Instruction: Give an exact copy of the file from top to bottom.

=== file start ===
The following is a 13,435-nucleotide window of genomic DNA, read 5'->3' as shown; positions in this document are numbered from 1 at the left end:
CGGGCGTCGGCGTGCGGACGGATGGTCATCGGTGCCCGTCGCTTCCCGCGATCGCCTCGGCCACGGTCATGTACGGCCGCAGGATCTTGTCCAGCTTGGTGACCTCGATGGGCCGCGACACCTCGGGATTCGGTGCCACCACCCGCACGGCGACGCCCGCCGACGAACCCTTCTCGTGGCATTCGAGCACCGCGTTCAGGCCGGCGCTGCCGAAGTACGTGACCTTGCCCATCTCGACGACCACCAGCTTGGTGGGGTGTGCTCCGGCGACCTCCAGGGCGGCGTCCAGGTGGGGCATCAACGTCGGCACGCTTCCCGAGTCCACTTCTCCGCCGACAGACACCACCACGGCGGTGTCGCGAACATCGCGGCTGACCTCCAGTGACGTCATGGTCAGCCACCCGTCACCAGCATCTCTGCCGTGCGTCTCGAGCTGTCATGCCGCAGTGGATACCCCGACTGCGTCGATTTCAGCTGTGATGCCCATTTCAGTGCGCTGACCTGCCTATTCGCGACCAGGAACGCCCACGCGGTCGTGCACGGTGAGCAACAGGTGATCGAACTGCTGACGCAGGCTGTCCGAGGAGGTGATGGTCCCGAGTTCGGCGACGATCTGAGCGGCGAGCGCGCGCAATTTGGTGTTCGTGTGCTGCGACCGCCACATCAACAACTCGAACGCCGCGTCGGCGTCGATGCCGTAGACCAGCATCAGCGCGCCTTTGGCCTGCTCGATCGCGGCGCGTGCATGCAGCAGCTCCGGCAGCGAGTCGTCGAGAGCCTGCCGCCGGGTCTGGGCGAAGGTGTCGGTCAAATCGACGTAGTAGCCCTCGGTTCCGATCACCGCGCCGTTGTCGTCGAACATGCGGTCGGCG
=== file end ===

The following is a 13,435-nucleotide window of genomic DNA, read 5'->3' as shown; positions in this document are numbered from 1 at the left end:
CGGGCGTCGGCGTGCGGACGGATGGTCATCGGTGCCCGTCGCTTCCCGCGATCGCCTCGGCCACGGTCATGTACGGCCGCAGGATCTTGTCCAGCTTGGTGACCTCGATGGGCCGCGACACCTCGGGATTCGGTGCCACCACCCGCACGGCGACGCCCGCCGACGAACCCTTCTCGTGGCATTCGAGCACCGCGTTCAGGCCGGCGCTGCCGAAGTACGTGACCTTGCCCATCTCGACGACCACCAGCTTGGTGGGGTGTGCTCCGGCGACCTCCAGGGCGGCGTCCAGGTGGGGCATCAACGTCGGCACGCTTCCCGAGTCCACTTCTCCGCCGACAGACACCACCACGGCGGTGTCGCGAACATCGCGGCTGACCTCCAGTGACGTCATGGTCAGCCACCCGTCACCAGCATCTCTGCCGTGCGTCTCGAGCTGTCATGCCGCAGTGGATACCCCGACTGCGTCGATTTCAGCTGTGATGCCCATTTCAGTGCGCTGACCTGCCTATTCGCGACCAGGAACGCCCACGCGGTCGTGCACGGTGAGCAACAGGTGATCGAACTGCTGACGCAGGCTGTCCGAGGAGGTGATGGTCCCGAGTTCGGCGACGATCTGAGCGGCGAGCGCGCGCAATTTGGTGTTCGTGTGCTGCGACCGCCACATCAACAACTCGAACGCCGCGTCGGCGTCGATGCCGTAGACCAGCATCAGCGCGCCTTTGGCCTGCTCGATCGCGGCGCGTGCATGCAGCAGCTCCGGCAGCGAGTCGTCGAGAGCCTGCCGCCGGGTCTGGGCGAAGGTGTCGGTCAAATCGACGTAGTAGCCCTCGGTTCCGATCACCGCGCCGTTGTCGTCGAACATGCGGTCGGCG